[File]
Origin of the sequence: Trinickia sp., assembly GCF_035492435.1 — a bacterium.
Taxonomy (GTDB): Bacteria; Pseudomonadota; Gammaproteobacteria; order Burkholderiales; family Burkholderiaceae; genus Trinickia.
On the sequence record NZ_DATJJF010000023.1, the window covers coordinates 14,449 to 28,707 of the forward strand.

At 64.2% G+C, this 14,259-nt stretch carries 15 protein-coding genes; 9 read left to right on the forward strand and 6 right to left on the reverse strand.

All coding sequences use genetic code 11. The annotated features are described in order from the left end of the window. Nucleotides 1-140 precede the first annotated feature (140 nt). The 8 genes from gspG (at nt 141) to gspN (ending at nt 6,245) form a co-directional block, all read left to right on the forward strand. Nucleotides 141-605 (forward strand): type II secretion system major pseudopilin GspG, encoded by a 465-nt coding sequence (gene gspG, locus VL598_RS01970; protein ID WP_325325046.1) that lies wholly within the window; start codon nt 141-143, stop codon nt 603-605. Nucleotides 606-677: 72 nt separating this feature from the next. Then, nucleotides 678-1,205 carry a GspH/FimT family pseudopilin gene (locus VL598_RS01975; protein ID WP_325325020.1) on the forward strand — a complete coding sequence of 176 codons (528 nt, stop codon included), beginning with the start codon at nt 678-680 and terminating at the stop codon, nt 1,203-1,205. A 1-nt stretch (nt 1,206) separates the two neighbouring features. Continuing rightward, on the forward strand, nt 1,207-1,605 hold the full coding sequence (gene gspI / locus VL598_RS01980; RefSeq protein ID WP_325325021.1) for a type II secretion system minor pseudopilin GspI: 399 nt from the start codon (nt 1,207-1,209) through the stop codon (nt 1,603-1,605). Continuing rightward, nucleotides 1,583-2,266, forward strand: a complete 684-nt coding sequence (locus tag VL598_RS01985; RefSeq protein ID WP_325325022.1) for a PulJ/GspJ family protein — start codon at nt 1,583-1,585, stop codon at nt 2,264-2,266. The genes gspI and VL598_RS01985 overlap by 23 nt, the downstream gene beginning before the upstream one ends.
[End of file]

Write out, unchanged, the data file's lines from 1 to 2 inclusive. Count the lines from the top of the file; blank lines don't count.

Origin of the sequence: Trinickia sp., assembly GCF_035492435.1 — a bacterium.
Taxonomy (GTDB): Bacteria; Pseudomonadota; Gammaproteobacteria; order Burkholderiales; family Burkholderiaceae; genus Trinickia.